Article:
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Some Will Buy That DVD Again--If It's Got the Goodies


Pasadena City College student Michael Schneider stares at the back of the new "Reservoir Dogs" 10th anniversary DVD and decides to plop down the $27 for the two-disc set.

Which will strike some as strange since Schneider already owns the movie on DVD.

"But this is a re-release of the film," he explains, "and it has all the extra features I've been waiting for."

This scenario isn't an uncommon one.

Film fanatics and casual movie viewers alike increasingly are placing a high priority on a DVD's supplemental features. A DVD stores considerably more data than a VHS tape or laserdisc, so movie studios are using this space to pack bonus materials onto the disc. Typically, these include audio commentaries by the director and/or other creative personnel, documentaries, deleted scenes and outtakes, cast interviews, trailers and interactive content such as DVD-ROM materials accessible on a personal computer.

Bob Chapek, president of the DVD Entertainment Group, an industry-supported trade coalition, reports that a recent study it conducted showed that 63% of DVD owners say supplemental materials are an important determinant when buying a new movie.

The national study, conducted last spring, also found the preferred DVD special features were deleted scenes and other "cutting-room floor" material, followed by behind-the-scenes documentaries and Web links to additional content.

"When DVDs first debuted [in 1997], consumers enjoyed the fact [that] DVDs didn't require any rewinding or fast-forwarding--but now it's all about the bonus materials," says Chapek.

Chapek is also the president of Buena Vista Home Entertainment, whose "Monsters, Inc." recently sold a record-breaking 5-million DVD units in North America on its first day of release.

In approaching the "Monsters, Inc." DVD, Chapek says, the company recognized there were two different audiences for this film, so the DVD was segregated in two segments. One was the "monster world" designed for families, and the other the "human world" for film zealots. The former includes activities primarily for kids such as video games, collectible "scare cards" and a new short film, "Mike's New Car," commissioned exclusively for the DVD. The "human world" features sections such as outtake sketches, an insider's look at the film's computer animation and a 360-degree virtual tour of Pixar.

But not all consumers will spend the time to click through a DVD's special features.

"Personally, I find the extra stuff on a DVD a waste of time," says Julie Straith, an L.A.-based dental hygienist. "Nobody I know even watches these outtakes or interviews. If it came down to it, I'd much rather pay $10 for a DVD with just the movie than $25 for a DVD with a bunch of things I won't even look at."

Her co-worker Dahlia Greenberg agrees but then adds a caveat: "Well, it depends on the movie."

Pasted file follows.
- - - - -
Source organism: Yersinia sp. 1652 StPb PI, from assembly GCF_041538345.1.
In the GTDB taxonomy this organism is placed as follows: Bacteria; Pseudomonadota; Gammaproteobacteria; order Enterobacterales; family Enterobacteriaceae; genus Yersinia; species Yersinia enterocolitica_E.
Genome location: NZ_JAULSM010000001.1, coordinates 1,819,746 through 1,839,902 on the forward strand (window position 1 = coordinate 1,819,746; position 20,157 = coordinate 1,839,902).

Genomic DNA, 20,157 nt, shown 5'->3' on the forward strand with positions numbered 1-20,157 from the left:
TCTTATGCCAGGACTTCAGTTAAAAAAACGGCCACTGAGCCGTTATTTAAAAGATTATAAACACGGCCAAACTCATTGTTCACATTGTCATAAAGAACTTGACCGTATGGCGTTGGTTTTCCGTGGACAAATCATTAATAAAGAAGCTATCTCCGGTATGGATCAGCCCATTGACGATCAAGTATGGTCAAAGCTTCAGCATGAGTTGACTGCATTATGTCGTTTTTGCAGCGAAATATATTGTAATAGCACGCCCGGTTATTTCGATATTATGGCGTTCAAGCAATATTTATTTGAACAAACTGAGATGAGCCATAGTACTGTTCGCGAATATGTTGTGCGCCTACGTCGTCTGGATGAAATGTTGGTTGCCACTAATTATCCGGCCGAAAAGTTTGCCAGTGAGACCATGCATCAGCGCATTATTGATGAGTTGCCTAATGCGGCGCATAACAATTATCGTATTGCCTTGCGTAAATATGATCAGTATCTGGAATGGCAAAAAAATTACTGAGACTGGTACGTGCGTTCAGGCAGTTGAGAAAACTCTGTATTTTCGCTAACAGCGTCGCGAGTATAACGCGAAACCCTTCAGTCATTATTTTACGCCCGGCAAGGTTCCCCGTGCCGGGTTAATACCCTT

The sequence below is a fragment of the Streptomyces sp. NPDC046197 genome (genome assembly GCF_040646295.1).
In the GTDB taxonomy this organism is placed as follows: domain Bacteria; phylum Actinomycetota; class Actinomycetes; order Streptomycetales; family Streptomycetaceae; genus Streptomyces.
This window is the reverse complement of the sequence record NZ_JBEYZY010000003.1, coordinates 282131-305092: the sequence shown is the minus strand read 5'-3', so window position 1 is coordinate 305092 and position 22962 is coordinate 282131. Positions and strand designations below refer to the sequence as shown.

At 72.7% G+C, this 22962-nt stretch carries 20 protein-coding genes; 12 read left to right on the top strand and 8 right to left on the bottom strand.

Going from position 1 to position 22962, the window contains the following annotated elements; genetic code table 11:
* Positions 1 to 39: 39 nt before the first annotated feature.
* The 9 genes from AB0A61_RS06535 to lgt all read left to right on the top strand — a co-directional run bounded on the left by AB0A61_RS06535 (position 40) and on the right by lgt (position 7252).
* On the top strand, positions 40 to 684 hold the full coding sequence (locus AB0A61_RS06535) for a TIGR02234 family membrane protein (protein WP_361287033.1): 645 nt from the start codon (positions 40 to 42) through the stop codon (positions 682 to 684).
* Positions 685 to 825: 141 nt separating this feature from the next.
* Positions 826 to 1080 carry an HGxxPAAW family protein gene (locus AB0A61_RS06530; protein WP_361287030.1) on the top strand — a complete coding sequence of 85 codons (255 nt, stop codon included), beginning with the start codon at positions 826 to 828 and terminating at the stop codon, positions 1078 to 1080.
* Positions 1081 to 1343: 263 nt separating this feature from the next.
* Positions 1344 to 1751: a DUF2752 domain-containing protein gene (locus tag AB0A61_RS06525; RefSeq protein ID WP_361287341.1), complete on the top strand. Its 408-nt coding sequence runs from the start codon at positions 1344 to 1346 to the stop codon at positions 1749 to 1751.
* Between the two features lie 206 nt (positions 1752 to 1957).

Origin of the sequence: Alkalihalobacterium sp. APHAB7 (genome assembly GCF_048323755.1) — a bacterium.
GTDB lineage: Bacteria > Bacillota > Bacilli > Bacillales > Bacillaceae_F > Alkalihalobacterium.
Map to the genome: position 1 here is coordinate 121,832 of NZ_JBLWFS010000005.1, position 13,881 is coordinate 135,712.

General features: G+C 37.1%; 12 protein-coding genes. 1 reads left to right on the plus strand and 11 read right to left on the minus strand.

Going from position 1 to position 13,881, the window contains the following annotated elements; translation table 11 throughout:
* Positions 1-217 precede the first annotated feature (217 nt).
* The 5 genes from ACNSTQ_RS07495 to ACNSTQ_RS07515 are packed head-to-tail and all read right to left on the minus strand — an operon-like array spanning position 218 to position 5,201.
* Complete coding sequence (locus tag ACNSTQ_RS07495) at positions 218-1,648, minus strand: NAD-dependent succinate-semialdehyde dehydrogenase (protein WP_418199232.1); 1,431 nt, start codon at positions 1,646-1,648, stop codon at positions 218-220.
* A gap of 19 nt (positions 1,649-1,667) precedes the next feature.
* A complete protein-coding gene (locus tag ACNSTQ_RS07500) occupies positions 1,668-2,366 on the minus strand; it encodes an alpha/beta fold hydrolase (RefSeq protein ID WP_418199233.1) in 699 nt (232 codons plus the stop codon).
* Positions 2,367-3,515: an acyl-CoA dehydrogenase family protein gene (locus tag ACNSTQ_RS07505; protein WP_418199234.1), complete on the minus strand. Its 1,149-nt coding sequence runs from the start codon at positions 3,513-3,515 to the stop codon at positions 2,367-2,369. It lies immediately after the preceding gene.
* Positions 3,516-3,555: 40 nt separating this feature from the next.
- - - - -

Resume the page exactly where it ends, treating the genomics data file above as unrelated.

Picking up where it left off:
"I admit it's cool to see how special effects were done, like on 'Blade II,' " Greenberg continues. "My boyfriend and I rented it last weekend and, yes, we watched some of the extra stuff, which was great."

Michael Stradford, vice president of DVD programming and content at Columbia Tri Star Home Entertainment, says Greenberg's sentiment is common. "Yes, this is especially true for big action films such as 'Spider-Man,' 'Men in Black II' or 'XXX,' " he says, "which lend themselves to DVD extras more than, say, some dramas or comedies."

He adds: "If you have something that's pertinent to the film, then it warrants putting on the extra stuff. There's no reason not to include it--remember, with DVDs, no viewer is forced to look at anything they don't want to."

"Spider-Man" is expected to be one of the hottest DVD sellers this coming holiday season. The wide-screen and full-screen versions of the film will be released on Nov. 1 and, naturally, will house a "web" of features, such as historical facts on the 40-year-old comic book wonder, commentary by director Sam Raimi, outtakes and an HBO "Making of Spider-Man" featurette.

One of the latest trends is to re-release the same film on DVD multiple times but with varying supplemental features. These re-releases are usually billed as "special," "ultimate" or, as with "Reservoir Dogs," "anniversary" editions. Other recent examples include "Pearl Harbor," "Memento," "Sixth Sense," "American Pie," "The Evil Dead" and "Highlander."

Chapek says DVDs are often re-released with new supplemental content because it's not unusual for it to take a long while to collect the materials a film fan demands, or, in other cases, a studio must work around a filmmaker's schedule to record commentary or conduct interviews.

New Line's "Lord of the Rings: The Fellowship of the Ring" is another to enjoy two DVD launches in 2002: A two-disc set debuted in August, while a new four-disc collection is slated for a Nov. 4 release. In an effort to avoid the perception that they were out to fleece fans by selling them the same movie twice, company officials put the word out in August that the second edition was in the works, and they promised that none of the extra materials in the first release would be repeated on the second, which additionally will boast a "director's cut" of the film with an extra 30 minutes of footage.

That's enough to entice Michael Inthear, a freelance sports writer in Buffalo, N.Y., to purchase "Lord of the Rings" again.

"In this case--because now it's the full 3 1/2-hour film [Peter] Jackson wanted to make--it's worth picking up," Inthear reasons. "Who knows--I'll probably sell the first one I bought on EBay anyway."

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